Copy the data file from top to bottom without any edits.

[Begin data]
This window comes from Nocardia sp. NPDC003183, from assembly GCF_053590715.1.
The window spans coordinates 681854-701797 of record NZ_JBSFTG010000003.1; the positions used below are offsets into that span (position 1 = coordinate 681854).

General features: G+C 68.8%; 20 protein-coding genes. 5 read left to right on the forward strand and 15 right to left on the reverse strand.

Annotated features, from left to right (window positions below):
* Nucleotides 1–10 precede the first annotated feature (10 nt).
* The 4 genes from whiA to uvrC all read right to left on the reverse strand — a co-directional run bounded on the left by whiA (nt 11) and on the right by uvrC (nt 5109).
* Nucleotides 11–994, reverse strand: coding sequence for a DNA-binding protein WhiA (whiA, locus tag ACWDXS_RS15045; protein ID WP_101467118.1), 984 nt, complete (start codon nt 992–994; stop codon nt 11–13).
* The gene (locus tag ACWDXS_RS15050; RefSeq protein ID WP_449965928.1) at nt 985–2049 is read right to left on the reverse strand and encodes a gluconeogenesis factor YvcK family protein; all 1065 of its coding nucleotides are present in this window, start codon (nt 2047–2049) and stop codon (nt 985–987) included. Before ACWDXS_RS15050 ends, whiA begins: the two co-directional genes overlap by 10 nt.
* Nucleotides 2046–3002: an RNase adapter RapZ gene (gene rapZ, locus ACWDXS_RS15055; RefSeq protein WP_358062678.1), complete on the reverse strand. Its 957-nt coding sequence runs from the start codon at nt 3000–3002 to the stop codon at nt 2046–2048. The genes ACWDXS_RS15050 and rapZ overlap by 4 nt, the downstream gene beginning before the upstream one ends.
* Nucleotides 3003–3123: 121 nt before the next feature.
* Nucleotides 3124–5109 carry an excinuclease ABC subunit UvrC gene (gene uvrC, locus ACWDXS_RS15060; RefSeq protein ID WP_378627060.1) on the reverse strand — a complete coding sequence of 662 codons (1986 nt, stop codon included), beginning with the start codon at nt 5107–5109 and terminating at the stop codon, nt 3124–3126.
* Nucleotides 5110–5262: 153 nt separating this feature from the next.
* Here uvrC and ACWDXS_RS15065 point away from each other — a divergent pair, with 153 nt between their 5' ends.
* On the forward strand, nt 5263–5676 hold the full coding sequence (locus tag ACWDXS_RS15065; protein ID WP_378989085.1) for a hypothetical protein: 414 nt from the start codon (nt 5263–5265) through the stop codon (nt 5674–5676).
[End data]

This window comes from Nocardia sp. NPDC003183, from assembly GCF_053590715.1.
The window spans coordinates 681854-701797 of record NZ_JBSFTG010000003.1; the positions used below are offsets into that span (position 1 = coordinate 681854).

General features: G+C 68.8%; 20 protein-coding genes. 5 read left to right on the forward strand and 15 right to left on the reverse strand.

Annotated features, from left to right (window positions below):
* Nucleotides 1–10 precede the first annotated feature (10 nt).
* The 4 genes from whiA to uvrC all read right to left on the reverse strand — a co-directional run bounded on the left by whiA (nt 11) and on the right by uvrC (nt 5109).
* Nucleotides 11–994, reverse strand: coding sequence for a DNA-binding protein WhiA (whiA, locus tag ACWDXS_RS15045; protein ID WP_101467118.1), 984 nt, complete (start codon nt 992–994; stop codon nt 11–13).
* The gene (locus tag ACWDXS_RS15050; RefSeq protein ID WP_449965928.1) at nt 985–2049 is read right to left on the reverse strand and encodes a gluconeogenesis factor YvcK family protein; all 1065 of its coding nucleotides are present in this window, start codon (nt 2047–2049) and stop codon (nt 985–987) included. Before ACWDXS_RS15050 ends, whiA begins: the two co-directional genes overlap by 10 nt.
* Nucleotides 2046–3002: an RNase adapter RapZ gene (gene rapZ, locus ACWDXS_RS15055; RefSeq protein WP_358062678.1), complete on the reverse strand. Its 957-nt coding sequence runs from the start codon at nt 3000–3002 to the stop codon at nt 2046–2048. The genes ACWDXS_RS15050 and rapZ overlap by 4 nt, the downstream gene beginning before the upstream one ends.
* Nucleotides 3003–3123: 121 nt before the next feature.
* Nucleotides 3124–5109 carry an excinuclease ABC subunit UvrC gene (gene uvrC, locus ACWDXS_RS15060; RefSeq protein ID WP_378627060.1) on the reverse strand — a complete coding sequence of 662 codons (1986 nt, stop codon included), beginning with the start codon at nt 5107–5109 and terminating at the stop codon, nt 3124–3126.
* Nucleotides 5110–5262: 153 nt separating this feature from the next.
* Here uvrC and ACWDXS_RS15065 point away from each other — a divergent pair, with 153 nt between their 5' ends.
* On the forward strand, nt 5263–5676 hold the full coding sequence (locus tag ACWDXS_RS15065; protein ID WP_378989085.1) for a hypothetical protein: 414 nt from the start codon (nt 5263–5265) through the stop codon (nt 5674–5676).